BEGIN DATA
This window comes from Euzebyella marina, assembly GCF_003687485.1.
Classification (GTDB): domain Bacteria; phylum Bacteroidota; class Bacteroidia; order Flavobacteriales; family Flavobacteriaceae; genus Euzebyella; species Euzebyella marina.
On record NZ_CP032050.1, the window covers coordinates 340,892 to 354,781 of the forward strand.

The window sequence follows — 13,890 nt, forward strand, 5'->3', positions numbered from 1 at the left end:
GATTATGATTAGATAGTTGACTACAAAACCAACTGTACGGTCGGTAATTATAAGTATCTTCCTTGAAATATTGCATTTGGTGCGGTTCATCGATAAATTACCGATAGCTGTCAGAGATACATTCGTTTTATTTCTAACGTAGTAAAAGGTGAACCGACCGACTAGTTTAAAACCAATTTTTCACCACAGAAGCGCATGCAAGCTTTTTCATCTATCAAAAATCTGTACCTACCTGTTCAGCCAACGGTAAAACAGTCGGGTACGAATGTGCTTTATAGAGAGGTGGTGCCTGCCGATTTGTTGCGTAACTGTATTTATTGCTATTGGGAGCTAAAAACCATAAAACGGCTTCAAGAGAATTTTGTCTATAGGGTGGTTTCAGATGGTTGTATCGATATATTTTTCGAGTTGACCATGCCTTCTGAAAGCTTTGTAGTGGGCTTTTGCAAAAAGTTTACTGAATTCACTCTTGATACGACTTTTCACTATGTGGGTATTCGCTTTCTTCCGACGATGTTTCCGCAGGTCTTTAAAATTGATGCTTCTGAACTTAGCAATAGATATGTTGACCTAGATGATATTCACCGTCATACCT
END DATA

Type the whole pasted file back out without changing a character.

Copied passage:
This window comes from Euzebyella marina, assembly GCF_003687485.1.
Classification (GTDB): domain Bacteria; phylum Bacteroidota; class Bacteroidia; order Flavobacteriales; family Flavobacteriaceae; genus Euzebyella; species Euzebyella marina.
On record NZ_CP032050.1, the window covers coordinates 340,892 to 354,781 of the forward strand.

The window sequence follows — 13,890 nt, forward strand, 5'->3', positions numbered from 1 at the left end:
GATTATGATTAGATAGTTGACTACAAAACCAACTGTACGGTCGGTAATTATAAGTATCTTCCTTGAAATATTGCATTTGGTGCGGTTCATCGATAAATTACCGATAGCTGTCAGAGATACATTCGTTTTATTTCTAACGTAGTAAAAGGTGAACCGACCGACTAGTTTAAAACCAATTTTTCACCACAGAAGCGCATGCAAGCTTTTTCATCTATCAAAAATCTGTACCTACCTGTTCAGCCAACGGTAAAACAGTCGGGTACGAATGTGCTTTATAGAGAGGTGGTGCCTGCCGATTTGTTGCGTAACTGTATTTATTGCTATTGGGAGCTAAAAACCATAAAACGGCTTCAAGAGAATTTTGTCTATAGGGTGGTTTCAGATGGTTGTATCGATATATTTTTCGAGTTGACCATGCCTTCTGAAAGCTTTGTAGTGGGCTTTTGCAAAAAGTTTACTGAATTCACTCTTGATACGACTTTTCACTATGTGGGTATTCGCTTTCTTCCGACGATGTTTCCGCAGGTCTTTAAAATTGATGCTTCTGAACTTAGCAATAGATATGTTGACCTAGATGATATTCACCGTCATACCT